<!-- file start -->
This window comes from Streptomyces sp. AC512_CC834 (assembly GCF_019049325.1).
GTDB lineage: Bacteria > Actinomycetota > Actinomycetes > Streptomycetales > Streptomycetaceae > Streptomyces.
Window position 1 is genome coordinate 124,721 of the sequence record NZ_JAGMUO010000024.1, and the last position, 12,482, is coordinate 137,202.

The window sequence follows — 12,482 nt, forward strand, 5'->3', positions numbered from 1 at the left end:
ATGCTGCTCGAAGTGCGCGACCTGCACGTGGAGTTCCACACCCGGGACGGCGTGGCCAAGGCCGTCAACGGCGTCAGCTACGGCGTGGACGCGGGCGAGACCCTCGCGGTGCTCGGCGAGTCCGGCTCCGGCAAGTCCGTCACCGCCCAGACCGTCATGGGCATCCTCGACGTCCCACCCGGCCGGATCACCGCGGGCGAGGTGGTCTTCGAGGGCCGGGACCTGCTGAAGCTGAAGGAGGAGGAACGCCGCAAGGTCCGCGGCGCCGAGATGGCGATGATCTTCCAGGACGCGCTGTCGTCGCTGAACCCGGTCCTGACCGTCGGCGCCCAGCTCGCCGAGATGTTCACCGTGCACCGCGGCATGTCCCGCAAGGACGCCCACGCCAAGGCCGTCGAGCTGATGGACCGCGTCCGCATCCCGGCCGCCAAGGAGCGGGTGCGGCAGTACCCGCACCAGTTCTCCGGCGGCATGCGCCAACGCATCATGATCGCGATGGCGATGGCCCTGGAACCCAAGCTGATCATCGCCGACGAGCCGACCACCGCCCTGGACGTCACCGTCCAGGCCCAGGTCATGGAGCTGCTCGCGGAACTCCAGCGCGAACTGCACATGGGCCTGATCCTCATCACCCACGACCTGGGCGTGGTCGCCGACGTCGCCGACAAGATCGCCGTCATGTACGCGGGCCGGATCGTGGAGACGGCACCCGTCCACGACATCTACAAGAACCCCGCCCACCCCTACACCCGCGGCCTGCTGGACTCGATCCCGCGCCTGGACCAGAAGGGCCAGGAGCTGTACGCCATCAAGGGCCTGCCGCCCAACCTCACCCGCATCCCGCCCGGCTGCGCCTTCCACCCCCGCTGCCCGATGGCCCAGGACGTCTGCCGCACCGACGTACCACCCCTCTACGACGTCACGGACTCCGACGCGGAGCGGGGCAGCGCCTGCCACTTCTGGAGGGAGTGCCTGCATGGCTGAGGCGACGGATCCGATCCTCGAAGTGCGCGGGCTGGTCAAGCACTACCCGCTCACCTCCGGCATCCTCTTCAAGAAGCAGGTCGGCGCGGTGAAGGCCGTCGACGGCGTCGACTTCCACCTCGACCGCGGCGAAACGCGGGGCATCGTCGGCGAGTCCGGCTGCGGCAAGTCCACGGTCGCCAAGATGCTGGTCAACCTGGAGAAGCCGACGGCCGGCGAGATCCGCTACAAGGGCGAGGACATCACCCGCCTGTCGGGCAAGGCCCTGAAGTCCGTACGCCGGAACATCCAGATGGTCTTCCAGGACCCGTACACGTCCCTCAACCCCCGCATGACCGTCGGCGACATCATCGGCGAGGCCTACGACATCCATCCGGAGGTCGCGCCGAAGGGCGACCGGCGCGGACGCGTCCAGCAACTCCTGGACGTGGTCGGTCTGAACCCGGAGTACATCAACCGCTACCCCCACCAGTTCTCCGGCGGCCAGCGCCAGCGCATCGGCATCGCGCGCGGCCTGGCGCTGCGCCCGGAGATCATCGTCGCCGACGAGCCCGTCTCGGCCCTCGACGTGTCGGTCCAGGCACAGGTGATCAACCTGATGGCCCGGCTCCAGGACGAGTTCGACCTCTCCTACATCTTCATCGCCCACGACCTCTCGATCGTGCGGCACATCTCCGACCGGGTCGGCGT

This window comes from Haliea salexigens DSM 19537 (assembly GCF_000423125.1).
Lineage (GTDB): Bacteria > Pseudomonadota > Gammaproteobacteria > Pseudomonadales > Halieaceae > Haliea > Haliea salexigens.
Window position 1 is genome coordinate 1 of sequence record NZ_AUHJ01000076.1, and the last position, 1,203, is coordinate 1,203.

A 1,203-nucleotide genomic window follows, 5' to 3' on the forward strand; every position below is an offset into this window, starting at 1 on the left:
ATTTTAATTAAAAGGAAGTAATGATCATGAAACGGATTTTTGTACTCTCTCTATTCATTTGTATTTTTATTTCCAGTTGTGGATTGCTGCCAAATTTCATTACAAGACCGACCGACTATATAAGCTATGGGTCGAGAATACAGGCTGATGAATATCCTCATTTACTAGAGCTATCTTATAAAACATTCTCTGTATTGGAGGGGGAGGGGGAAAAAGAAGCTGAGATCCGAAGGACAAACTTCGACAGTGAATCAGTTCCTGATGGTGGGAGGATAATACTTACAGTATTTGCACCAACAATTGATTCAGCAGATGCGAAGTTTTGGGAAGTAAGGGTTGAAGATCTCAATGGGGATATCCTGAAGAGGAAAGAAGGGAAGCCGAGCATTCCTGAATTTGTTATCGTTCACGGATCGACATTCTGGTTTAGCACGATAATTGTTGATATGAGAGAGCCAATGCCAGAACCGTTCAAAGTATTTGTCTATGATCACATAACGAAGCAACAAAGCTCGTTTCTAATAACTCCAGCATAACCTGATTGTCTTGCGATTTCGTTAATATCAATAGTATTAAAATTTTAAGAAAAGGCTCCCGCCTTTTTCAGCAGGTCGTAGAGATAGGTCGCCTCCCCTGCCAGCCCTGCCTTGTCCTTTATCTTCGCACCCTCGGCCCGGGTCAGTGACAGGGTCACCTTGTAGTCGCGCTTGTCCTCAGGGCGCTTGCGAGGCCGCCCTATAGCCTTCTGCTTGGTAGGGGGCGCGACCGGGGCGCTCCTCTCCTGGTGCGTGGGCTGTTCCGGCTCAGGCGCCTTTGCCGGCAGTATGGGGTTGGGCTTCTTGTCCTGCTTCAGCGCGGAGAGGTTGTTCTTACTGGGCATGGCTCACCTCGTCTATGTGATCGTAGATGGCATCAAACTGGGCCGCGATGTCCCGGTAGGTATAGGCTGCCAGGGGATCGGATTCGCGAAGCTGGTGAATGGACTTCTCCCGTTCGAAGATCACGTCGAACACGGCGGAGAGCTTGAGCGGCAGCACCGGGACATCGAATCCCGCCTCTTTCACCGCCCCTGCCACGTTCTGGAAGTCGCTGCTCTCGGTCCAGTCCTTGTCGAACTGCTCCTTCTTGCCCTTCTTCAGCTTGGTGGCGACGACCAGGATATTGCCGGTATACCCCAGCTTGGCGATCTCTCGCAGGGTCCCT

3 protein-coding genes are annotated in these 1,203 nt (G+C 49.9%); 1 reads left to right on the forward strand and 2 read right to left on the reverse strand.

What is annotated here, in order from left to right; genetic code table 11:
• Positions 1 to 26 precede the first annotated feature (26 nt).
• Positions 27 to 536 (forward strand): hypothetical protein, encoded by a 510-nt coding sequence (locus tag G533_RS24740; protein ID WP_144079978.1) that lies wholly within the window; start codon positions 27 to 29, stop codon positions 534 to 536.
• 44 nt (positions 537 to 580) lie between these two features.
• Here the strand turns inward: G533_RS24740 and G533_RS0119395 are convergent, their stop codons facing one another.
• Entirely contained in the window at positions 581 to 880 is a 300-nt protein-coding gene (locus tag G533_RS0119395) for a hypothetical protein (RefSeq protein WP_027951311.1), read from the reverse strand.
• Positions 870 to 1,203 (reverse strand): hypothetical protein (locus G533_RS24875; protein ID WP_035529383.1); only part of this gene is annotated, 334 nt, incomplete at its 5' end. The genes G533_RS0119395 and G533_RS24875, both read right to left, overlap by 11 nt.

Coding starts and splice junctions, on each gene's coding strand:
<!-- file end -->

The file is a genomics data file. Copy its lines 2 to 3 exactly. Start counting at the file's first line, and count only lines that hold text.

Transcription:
GTDB lineage: Bacteria > Actinomycetota > Actinomycetes > Streptomycetales > Streptomycetaceae > Streptomyces.
Window position 1 is genome coordinate 124,721 of the sequence record NZ_JAGMUO010000024.1, and the last position, 12,482, is coordinate 137,202.